> Theramenes died, but because of his own villainy—'Then I choked and
> Tears swam in my eyes, and a hot flash scalded my cheeks. For in that
> instant first I understood; and in that instant it seemed to me that
> all understood.
> But the professor, rather mortified at my unwonted hesitation,
> "Go on, Leonard, — go on, it is not so hard— `and no less justly
> have died under the democracy, which he twice enslaved' — why,
> "It is a lie," I burst forth. "A cruel, hateful lie." Those words
> he uttered so calmly had stung me like the lashes of a scourge, — so
> malignant, so artful, so utterly unjust. And the whole world had read
> them—this had been believed for centuries, with none to contradict!
> "To say it when a man was dead !" I went on. "And Lysias! for
> say it!" I had quite forgotten the class; I saw only the foppish,
> little orator, declaiming before the people with studied passion and hot
> indignation well memorized. But the people had never accepted it
> me better. . .
> "They would not listen to such as Lysias; they would make an
> rise from the benches. How dared that alien accuse the best blood of
> Athens!" Yet I could scarcely have told you why I said it.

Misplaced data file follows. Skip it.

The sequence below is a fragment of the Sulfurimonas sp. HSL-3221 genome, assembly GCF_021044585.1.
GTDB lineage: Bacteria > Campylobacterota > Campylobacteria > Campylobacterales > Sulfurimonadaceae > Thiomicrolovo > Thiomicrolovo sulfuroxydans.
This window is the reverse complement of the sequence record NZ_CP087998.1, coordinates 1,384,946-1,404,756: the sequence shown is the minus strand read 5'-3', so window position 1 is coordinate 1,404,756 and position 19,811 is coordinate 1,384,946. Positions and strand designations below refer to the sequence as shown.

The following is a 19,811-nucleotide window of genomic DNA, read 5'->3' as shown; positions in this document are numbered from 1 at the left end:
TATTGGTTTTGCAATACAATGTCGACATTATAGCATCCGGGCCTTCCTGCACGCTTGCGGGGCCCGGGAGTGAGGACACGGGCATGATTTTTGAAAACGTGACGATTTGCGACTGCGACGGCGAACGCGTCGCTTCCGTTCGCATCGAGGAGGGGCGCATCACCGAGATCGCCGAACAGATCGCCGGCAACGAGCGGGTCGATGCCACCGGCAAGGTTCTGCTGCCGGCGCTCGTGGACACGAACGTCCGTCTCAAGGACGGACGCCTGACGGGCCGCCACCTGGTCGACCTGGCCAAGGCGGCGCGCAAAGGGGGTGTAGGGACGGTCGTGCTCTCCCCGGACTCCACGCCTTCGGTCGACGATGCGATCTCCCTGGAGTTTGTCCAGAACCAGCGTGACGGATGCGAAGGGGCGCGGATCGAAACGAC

> My classmates were too much astonished to laugh. The professor
> his book; mine I flung on the floor. My blood was boiling; my soul a
> "What does this mean, Leonard?" I heard the voice; I could not
> the speaker.
> "I will not read it—I will not read another line," I cried. .
> For the past had opened like a darkness lightning-cleft; all in one
> felt the injustices of ages; the shame of an aeon of scorn—and they
> to read against my self the lying record. I would die again sooner
> it. I could not realize that they did not comprehend.
> It was not often that Professor Lalor was at a loss for words, but
> a long pause before he spoke.
> "Young man," he said slowly, "I always like my student s to manifest a
> living interest in what they read, and this trait I have especially
> commended in you heretofore. But there is measure, Leonard, in all
> as the Greeks themselves have taught us; and this exceeds— this